I don’t want people to look at me and treat me like a victim. My happiness and enthusiasm is pure and real, and I have worked so hard to maintain that. As I wrote that sentence Coach David Marsh walked by me and said, “You’re over here typing a novel and you look up and can give me a huge, bright smile. You’re living life the way it should be lived.” Then he gives me a high five. And this is so true! This incident has shown me that life is worth living, and that all I can do is make the best of what I have now and all that I have learned. I realized that I am stronger than this incident, and I am going to show the world that.

I know I am very fortunate. My life could have taken a very different turn like it does for most victims, but swimming saved me. Swimming gave me a safe release for all of my pain, and introduced me to a new sort of goal to strive for. I am grateful that I had swimming as my escape. I am grateful that it led me to becoming an All-American. I am grateful that swimming led me to life-changing experiences I wouldn’t have otherwise had– experiences like going to the Olympic Training Center in Colorado Springs for the summer of 2011 to train with the modern pentathlon team. That trip to the O.T.C. introduced me to my long-time boyfriend – the man I plan on spending the rest of my life with – Tyler Clary.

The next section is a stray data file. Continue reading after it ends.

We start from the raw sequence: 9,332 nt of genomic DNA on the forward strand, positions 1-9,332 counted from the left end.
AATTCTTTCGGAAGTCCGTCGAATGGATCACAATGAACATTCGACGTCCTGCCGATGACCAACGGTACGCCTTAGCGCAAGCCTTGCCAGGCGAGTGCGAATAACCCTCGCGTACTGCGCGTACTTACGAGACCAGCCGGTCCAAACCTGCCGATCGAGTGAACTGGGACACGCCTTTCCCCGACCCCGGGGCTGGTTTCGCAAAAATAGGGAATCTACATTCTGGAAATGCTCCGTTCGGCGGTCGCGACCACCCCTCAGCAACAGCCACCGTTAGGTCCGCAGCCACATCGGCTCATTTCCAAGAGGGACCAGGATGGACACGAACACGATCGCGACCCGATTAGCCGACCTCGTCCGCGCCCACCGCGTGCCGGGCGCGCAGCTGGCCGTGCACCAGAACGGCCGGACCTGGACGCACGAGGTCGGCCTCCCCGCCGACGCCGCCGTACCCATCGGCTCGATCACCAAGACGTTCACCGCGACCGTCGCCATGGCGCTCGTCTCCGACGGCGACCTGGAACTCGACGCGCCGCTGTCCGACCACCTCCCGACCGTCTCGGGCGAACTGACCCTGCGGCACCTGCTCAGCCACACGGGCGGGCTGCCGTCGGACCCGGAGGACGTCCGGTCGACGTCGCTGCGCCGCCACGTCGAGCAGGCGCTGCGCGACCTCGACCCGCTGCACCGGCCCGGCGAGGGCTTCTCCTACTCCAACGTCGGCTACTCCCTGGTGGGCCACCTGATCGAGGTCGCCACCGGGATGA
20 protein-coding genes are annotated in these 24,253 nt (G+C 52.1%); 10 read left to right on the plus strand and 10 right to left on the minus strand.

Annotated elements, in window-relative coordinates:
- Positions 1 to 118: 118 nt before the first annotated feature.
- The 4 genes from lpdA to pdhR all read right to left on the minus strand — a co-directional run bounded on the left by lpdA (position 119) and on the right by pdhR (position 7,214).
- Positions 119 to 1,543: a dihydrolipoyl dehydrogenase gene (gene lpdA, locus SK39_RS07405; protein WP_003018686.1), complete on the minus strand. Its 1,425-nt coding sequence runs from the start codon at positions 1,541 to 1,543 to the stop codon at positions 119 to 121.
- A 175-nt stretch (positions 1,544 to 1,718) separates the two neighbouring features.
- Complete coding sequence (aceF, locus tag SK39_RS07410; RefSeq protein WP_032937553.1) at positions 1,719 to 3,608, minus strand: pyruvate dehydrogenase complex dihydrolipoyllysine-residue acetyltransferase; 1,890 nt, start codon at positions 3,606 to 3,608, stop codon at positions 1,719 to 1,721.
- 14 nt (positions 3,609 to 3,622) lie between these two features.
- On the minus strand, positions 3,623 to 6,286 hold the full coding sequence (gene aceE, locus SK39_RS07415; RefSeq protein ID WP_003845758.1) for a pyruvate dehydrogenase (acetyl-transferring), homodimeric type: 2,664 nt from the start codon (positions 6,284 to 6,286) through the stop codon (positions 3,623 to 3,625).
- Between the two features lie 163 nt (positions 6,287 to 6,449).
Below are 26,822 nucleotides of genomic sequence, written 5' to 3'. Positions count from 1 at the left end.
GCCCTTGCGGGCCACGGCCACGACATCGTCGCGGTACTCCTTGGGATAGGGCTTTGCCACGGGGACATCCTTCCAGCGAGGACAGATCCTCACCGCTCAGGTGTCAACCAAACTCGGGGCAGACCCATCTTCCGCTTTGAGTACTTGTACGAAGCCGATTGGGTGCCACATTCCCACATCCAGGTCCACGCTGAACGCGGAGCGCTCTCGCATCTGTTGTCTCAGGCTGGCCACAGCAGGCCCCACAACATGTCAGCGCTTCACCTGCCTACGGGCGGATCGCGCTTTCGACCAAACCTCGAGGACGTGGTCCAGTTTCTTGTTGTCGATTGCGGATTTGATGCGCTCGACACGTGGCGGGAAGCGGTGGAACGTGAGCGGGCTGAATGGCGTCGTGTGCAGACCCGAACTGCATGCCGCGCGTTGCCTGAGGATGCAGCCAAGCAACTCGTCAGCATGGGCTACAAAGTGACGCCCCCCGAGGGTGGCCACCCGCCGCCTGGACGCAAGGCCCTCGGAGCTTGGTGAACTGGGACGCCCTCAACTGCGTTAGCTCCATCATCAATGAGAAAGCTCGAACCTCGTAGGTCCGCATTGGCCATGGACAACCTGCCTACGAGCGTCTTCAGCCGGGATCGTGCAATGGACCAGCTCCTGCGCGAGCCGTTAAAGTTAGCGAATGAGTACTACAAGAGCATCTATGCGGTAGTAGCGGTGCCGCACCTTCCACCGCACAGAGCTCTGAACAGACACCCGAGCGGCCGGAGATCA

When Turner’s victim (I’m referring to her as this because her name has not been released) mentions that she only feels safe when her boyfriend is around or lying next to her in bed, there is so much more behind this than anyone knows about. When I watch a movie with a scene of someone being sexually assaulted, Tyler knows to hold me tight. He knows that I will have a hard time sleeping after scenes like that.